SHAVIRO: Someone who just get a salary and you know, pay state and local tax or something, they can audit that person with one person. You and I get audited in the sense that if we forget to include a 1099 we'll get a computer generated letter. You got to do more.

WALKER: Yes. Yes, it is interesting. It's just one person who is doing these kinds of audits. Daniel Shaviro, appreciate your time thank you. House Republican Leader Kevin McCarthy is offering up a key concession to become House Speaker. What he could be willing to give up to get more support before Tuesday's vote next?



WALKER: Back to the breaking news we've been following this hour. A suspect is now in custody in the murder investigation of four college students in Idaho. The victims were found stabbed to death inside a home nearly seven weeks ago.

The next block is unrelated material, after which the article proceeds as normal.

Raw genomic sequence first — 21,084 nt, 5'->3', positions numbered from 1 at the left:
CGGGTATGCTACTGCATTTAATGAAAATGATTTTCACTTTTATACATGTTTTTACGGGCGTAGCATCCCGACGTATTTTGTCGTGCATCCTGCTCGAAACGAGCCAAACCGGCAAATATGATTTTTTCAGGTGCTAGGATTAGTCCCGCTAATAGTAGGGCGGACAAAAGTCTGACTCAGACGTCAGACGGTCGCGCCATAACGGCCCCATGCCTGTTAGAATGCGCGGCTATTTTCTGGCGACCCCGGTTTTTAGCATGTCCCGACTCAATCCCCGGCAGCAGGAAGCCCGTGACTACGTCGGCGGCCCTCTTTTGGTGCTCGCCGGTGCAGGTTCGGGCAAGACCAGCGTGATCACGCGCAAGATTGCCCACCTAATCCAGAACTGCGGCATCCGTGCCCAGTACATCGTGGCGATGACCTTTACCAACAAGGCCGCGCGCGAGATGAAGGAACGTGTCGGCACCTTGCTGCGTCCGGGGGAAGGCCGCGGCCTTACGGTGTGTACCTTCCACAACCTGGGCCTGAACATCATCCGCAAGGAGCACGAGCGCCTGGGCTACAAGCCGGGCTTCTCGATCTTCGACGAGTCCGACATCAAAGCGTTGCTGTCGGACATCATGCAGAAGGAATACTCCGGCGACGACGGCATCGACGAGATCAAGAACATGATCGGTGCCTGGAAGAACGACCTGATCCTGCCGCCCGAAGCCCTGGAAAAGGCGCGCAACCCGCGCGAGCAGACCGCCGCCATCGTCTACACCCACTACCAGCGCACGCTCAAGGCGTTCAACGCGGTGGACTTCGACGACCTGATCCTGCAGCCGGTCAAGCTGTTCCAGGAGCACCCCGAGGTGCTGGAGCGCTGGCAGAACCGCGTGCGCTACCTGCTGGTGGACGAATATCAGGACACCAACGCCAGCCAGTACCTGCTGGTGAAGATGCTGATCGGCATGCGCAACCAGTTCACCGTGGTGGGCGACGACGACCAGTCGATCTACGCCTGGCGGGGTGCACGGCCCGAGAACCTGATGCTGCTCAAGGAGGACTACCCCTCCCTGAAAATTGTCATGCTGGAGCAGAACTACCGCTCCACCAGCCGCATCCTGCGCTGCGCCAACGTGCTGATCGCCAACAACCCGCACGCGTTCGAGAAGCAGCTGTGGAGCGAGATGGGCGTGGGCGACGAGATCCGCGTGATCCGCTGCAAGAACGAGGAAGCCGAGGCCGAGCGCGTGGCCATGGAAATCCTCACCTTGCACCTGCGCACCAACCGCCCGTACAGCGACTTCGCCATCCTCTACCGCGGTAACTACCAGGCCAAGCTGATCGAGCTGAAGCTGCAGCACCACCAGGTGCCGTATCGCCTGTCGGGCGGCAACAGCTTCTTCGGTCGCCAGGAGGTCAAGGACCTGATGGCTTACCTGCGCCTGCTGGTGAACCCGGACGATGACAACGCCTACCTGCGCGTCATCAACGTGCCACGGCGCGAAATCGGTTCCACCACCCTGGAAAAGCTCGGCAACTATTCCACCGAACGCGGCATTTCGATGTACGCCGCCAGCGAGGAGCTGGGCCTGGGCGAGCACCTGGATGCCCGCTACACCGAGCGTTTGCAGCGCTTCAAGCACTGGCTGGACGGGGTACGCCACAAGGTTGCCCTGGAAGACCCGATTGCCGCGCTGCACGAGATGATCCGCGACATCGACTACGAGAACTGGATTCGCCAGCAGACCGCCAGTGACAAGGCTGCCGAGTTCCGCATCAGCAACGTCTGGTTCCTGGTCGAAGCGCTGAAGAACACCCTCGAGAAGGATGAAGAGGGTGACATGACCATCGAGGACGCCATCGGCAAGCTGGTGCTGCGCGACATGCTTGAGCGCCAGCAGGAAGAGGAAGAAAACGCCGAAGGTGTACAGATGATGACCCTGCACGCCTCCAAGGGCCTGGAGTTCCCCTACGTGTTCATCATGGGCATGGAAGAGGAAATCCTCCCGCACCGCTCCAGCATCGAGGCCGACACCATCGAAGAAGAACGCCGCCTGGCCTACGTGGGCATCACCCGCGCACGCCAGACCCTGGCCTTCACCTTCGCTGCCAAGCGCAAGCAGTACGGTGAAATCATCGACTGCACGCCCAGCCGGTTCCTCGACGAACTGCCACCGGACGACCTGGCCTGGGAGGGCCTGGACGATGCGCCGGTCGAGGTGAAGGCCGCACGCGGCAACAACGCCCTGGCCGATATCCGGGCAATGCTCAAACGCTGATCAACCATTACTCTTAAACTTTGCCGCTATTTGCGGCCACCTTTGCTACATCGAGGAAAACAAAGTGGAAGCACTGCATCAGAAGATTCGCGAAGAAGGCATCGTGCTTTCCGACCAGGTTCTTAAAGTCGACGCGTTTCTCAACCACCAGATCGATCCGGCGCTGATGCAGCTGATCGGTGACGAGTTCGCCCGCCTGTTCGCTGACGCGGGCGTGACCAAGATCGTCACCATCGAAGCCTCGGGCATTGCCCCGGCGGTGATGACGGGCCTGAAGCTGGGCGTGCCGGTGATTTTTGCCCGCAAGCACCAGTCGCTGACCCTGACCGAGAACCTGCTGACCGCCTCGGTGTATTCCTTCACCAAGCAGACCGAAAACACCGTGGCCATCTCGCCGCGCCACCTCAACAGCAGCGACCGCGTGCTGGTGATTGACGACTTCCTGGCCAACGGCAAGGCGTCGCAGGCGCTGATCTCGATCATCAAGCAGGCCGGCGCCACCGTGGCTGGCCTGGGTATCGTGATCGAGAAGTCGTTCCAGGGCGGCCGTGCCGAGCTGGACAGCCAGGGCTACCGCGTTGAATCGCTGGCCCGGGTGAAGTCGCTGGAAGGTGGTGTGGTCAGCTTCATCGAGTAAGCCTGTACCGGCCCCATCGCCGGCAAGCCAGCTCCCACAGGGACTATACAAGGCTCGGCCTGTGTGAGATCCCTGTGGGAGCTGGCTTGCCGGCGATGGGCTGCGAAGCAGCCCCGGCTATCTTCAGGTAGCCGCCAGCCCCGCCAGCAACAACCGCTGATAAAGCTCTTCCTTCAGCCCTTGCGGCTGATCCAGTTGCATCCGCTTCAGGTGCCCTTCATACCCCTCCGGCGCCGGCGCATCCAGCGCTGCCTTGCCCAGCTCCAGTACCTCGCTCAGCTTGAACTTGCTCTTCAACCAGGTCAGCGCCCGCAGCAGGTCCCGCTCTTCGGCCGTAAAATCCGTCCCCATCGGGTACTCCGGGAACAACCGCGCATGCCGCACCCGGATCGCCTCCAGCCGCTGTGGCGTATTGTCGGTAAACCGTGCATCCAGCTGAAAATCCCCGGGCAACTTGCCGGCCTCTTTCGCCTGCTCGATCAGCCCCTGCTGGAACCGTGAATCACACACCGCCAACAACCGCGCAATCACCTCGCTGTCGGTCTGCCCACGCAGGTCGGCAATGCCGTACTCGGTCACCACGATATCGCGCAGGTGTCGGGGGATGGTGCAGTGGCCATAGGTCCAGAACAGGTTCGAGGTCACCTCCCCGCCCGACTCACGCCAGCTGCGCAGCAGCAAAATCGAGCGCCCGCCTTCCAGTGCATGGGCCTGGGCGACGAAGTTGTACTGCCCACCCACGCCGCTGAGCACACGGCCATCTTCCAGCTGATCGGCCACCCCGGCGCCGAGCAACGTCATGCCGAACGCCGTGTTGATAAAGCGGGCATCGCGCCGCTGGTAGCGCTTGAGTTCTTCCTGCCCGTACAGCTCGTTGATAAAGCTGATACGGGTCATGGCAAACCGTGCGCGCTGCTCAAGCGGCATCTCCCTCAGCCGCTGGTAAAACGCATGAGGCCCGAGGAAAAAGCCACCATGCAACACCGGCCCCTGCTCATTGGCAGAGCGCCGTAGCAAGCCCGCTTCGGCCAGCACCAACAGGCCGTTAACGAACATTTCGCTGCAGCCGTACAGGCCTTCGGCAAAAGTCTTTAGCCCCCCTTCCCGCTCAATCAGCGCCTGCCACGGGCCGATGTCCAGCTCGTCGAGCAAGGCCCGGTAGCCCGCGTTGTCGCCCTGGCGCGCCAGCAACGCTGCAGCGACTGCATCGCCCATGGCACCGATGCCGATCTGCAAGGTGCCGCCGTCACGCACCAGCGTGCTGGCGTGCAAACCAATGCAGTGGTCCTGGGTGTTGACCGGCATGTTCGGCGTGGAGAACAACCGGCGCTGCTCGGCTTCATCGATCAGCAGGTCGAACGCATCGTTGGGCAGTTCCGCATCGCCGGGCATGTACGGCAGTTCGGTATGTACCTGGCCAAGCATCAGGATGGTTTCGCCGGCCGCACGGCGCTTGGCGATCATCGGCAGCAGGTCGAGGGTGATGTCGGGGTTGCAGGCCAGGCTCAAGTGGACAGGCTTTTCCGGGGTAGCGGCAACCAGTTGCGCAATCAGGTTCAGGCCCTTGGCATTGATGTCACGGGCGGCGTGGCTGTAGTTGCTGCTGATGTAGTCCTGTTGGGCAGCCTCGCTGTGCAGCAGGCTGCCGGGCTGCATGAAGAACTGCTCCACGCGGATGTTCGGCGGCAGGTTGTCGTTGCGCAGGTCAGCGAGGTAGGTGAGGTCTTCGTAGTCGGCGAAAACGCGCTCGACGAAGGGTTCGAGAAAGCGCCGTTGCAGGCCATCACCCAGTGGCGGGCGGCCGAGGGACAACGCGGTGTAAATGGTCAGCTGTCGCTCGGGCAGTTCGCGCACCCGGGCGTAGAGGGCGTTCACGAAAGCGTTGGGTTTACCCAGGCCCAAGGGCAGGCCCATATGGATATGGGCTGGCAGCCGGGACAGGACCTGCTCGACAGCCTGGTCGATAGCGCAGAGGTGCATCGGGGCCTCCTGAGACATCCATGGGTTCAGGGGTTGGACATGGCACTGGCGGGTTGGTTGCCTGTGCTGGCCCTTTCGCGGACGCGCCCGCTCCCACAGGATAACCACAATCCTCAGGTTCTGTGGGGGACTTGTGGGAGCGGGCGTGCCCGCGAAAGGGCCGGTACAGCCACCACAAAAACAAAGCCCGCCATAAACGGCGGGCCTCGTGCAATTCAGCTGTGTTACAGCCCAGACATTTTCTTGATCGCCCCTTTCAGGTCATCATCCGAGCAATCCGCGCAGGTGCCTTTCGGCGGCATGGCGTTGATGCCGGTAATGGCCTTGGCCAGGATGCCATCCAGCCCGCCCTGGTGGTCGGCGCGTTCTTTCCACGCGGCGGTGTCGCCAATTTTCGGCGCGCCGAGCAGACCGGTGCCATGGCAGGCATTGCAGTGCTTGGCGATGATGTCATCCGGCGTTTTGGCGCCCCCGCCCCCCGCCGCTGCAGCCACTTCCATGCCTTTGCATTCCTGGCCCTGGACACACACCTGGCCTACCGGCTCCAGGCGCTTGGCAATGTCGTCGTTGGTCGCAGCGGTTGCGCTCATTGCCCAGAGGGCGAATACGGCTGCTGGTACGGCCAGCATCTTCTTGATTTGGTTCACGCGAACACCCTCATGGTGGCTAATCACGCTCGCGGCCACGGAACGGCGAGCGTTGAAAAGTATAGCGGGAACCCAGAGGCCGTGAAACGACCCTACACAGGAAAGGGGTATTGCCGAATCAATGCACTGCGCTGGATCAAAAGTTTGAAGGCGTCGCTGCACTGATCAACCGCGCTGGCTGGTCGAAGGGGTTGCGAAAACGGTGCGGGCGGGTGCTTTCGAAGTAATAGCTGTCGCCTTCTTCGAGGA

Sources tell CNN that the FBI arrested a man in his 20s this morning in the Poconos of Northeast Pennsylvania. A state official says the suspect has already been arraigned before a Pennsylvania judge. It's not clear if police are still looking for any other suspects. But we expect to learn more details this afternoon when authorities in Moscow, Idaho hold a news conference.

GOP Leader Kevin McCarthy is expected to hold a conference call with members of his Caucus today. It's part of an attempt to secure more votes in his bid to be House Speaker. Now CNN has learned McCarthy is offering a key concession to his critic's just days before the vote. CNN's Melanie Zanona, live on Capitol Hill. Hi, Melanie, what is this deal McCarthy is working on and will it get him to the votes that he needs?

MELANIE ZANONA, CNN CORRESPONDENT: Yes. So the big debate that's been going on behind the scenes is over this tool known as the motion to vacate the speaker's chair and that is a vote on deposing the sitting speaker.